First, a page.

Injunction Could Shut Napster Before Copyright Trial
No timeline for completion was announced.
"The matter is submitted and I will issue some kind of preliminary injunction," Judge Patel said after hearing arguments from both sides.
The 9th U.S. Circuit Court of Appeals Feb. 12 sided with the recording industry in its copyright battle with Napster Inc. The three judges unanimously upheld the RIAA's arguments by confirming that a preliminary injunction against Napster's free digital music file sharing service is "not only warranted but required." The RIAA filed copyright infringement charges against Napster last year. However, Napster's lawyers received a stay of Judge Patel's original injunction until the appeals court's decision earlier this month. The outcome of the trial is expected to set a strong precedent for copyright protection laws and how they are interpreted online.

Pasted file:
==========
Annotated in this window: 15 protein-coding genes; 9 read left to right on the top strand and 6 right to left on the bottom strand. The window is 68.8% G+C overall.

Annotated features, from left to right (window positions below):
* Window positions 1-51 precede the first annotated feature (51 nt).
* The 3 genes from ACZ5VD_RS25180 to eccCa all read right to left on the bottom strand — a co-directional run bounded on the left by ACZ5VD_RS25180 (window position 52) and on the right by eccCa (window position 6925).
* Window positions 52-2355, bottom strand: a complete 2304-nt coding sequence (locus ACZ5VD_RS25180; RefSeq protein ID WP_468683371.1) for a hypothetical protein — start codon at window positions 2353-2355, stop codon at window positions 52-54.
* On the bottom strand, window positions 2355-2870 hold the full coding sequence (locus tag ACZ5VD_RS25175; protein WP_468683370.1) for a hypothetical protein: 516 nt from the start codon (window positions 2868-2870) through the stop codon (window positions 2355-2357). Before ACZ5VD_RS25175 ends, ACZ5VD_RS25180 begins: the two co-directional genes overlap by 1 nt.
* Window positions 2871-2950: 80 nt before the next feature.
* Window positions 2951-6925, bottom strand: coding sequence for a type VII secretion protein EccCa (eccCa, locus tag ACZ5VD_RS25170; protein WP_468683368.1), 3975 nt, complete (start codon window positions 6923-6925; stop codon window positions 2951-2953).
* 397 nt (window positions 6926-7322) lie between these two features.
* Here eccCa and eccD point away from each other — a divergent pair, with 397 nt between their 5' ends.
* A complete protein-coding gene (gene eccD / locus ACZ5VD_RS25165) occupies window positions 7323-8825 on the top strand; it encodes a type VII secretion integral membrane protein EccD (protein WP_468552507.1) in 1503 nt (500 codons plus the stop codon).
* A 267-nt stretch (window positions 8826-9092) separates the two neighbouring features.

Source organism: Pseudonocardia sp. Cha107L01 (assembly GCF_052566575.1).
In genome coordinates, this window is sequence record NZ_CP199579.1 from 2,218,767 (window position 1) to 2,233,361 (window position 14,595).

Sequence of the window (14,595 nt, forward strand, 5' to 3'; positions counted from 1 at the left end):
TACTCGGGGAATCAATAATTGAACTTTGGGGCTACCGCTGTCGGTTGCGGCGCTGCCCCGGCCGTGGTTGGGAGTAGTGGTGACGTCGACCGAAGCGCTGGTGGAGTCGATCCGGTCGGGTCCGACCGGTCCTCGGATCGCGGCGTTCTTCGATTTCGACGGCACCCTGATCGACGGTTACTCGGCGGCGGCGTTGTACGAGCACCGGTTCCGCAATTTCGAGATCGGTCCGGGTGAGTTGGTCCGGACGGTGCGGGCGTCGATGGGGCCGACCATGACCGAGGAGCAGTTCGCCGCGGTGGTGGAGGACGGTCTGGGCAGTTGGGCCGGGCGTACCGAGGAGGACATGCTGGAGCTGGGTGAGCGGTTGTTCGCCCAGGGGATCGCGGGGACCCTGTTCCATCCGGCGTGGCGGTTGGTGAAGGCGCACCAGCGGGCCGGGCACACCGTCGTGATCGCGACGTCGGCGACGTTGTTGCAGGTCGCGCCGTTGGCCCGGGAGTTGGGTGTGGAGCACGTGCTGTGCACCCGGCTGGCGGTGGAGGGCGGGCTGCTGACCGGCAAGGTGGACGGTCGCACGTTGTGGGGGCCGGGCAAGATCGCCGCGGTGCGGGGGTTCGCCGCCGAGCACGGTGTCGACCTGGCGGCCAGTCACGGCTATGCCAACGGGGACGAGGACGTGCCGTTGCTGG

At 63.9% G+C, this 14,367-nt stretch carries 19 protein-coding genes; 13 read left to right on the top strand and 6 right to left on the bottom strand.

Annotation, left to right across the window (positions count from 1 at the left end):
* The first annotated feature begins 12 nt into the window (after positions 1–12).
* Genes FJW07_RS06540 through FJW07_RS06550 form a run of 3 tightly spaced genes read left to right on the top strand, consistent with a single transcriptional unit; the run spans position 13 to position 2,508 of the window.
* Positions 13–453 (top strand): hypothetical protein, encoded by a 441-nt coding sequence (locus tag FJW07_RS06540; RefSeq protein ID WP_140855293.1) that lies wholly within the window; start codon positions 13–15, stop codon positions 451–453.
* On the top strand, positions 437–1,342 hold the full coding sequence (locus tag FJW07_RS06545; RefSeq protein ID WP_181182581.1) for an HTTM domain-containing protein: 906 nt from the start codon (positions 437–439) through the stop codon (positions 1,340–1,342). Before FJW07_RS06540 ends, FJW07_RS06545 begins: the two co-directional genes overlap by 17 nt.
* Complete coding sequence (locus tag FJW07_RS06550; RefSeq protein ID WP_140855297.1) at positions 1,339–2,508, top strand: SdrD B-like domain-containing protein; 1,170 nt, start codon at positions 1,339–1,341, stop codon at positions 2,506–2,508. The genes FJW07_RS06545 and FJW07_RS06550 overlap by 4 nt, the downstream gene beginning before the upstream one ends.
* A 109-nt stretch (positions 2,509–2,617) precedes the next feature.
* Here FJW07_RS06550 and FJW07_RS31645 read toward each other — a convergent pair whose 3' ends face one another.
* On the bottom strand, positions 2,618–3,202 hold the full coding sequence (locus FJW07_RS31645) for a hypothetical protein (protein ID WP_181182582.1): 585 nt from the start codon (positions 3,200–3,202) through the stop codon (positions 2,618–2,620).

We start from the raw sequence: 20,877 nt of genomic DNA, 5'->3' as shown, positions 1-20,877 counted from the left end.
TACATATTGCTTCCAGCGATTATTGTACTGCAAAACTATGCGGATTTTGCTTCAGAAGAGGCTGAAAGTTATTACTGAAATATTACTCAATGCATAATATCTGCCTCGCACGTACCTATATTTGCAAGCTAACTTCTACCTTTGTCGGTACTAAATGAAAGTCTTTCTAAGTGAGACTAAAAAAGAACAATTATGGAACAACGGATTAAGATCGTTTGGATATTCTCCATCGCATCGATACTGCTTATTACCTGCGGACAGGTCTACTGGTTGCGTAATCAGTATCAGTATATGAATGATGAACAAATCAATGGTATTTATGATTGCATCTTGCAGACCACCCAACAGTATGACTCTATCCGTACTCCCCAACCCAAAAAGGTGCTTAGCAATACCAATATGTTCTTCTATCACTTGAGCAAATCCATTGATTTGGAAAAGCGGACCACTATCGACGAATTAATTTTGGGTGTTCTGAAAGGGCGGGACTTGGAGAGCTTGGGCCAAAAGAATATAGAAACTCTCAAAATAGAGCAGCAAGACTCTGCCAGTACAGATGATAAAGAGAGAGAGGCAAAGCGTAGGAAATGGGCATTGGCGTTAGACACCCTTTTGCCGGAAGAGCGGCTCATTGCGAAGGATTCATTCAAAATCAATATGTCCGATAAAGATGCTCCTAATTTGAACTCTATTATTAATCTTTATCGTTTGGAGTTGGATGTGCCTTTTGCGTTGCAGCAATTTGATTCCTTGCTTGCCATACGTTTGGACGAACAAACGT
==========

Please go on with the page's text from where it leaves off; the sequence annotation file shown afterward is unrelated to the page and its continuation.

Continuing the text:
On Friday, Napster tried persuading Patel into pushing the injunction back. The company said it has created a way to screen individual file names and that it planned to block some 5,600 songs from being downloaded over the weekend. These songs come from a list submitted to Napster by the major record labels. "Music" from the heavy metal band Metallica, a vocal Napster opponent, is on the list.
The RIAA told Patel any delays give copyright scofflaws more time to download protected music.
RIAA president and CEO Hilary Rosen said "We are grateful for the court's diligent efforts to fashion an appropriate injunction and look forward to an order which makes cleat that the infringing part of Napster's business --taking music which isn't theirs and giving it away -- must come to an end.
Napster officials could not be reached for comment.